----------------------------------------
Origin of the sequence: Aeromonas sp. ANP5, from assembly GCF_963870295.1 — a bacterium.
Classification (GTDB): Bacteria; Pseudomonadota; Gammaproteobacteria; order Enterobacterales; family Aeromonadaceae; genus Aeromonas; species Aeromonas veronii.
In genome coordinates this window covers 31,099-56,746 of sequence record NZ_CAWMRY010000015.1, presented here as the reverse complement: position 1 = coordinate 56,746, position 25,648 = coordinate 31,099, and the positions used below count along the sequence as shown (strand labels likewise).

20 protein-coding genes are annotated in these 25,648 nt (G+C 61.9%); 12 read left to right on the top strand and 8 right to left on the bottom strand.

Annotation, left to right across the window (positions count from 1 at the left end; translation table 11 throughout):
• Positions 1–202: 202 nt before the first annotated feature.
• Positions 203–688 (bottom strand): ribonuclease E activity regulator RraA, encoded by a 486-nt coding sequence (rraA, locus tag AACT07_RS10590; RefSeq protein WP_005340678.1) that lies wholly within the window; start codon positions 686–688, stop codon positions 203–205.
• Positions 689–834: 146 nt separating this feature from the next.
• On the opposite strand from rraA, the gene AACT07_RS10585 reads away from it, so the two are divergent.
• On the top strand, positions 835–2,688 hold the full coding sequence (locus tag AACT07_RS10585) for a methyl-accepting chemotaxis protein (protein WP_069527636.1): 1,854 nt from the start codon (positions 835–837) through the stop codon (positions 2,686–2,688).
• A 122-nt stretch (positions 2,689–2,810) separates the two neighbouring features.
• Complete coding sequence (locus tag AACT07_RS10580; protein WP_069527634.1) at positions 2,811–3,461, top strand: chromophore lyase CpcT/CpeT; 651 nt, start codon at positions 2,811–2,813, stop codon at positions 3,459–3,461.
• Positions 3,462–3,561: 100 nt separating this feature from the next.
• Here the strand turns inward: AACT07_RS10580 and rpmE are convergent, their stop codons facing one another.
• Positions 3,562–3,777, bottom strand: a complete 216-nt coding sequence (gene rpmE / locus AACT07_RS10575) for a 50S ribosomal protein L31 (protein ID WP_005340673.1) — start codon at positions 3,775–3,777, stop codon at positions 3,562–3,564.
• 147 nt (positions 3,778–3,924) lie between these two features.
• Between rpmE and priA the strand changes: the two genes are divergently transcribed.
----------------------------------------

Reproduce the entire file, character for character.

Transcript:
Origin of the sequence: Aeromonas sp. ANP5, from assembly GCF_963870295.1 — a bacterium.
Classification (GTDB): Bacteria; Pseudomonadota; Gammaproteobacteria; order Enterobacterales; family Aeromonadaceae; genus Aeromonas; species Aeromonas veronii.
In genome coordinates this window covers 31,099-56,746 of sequence record NZ_CAWMRY010000015.1, presented here as the reverse complement: position 1 = coordinate 56,746, position 25,648 = coordinate 31,099, and the positions used below count along the sequence as shown (strand labels likewise).

20 protein-coding genes are annotated in these 25,648 nt (G+C 61.9%); 12 read left to right on the top strand and 8 right to left on the bottom strand.

Annotation, left to right across the window (positions count from 1 at the left end; translation table 11 throughout):
• Positions 1–202: 202 nt before the first annotated feature.
• Positions 203–688 (bottom strand): ribonuclease E activity regulator RraA, encoded by a 486-nt coding sequence (rraA, locus tag AACT07_RS10590; RefSeq protein WP_005340678.1) that lies wholly within the window; start codon positions 686–688, stop codon positions 203–205.
• Positions 689–834: 146 nt separating this feature from the next.
• On the opposite strand from rraA, the gene AACT07_RS10585 reads away from it, so the two are divergent.
• On the top strand, positions 835–2,688 hold the full coding sequence (locus tag AACT07_RS10585) for a methyl-accepting chemotaxis protein (protein WP_069527636.1): 1,854 nt from the start codon (positions 835–837) through the stop codon (positions 2,686–2,688).
• A 122-nt stretch (positions 2,689–2,810) separates the two neighbouring features.
• Complete coding sequence (locus tag AACT07_RS10580; protein WP_069527634.1) at positions 2,811–3,461, top strand: chromophore lyase CpcT/CpeT; 651 nt, start codon at positions 2,811–2,813, stop codon at positions 3,459–3,461.
• Positions 3,462–3,561: 100 nt separating this feature from the next.
• Here the strand turns inward: AACT07_RS10580 and rpmE are convergent, their stop codons facing one another.
• Positions 3,562–3,777, bottom strand: a complete 216-nt coding sequence (gene rpmE / locus AACT07_RS10575) for a 50S ribosomal protein L31 (protein ID WP_005340673.1) — start codon at positions 3,775–3,777, stop codon at positions 3,562–3,564.
• 147 nt (positions 3,778–3,924) lie between these two features.
• Between rpmE and priA the strand changes: the two genes are divergently transcribed.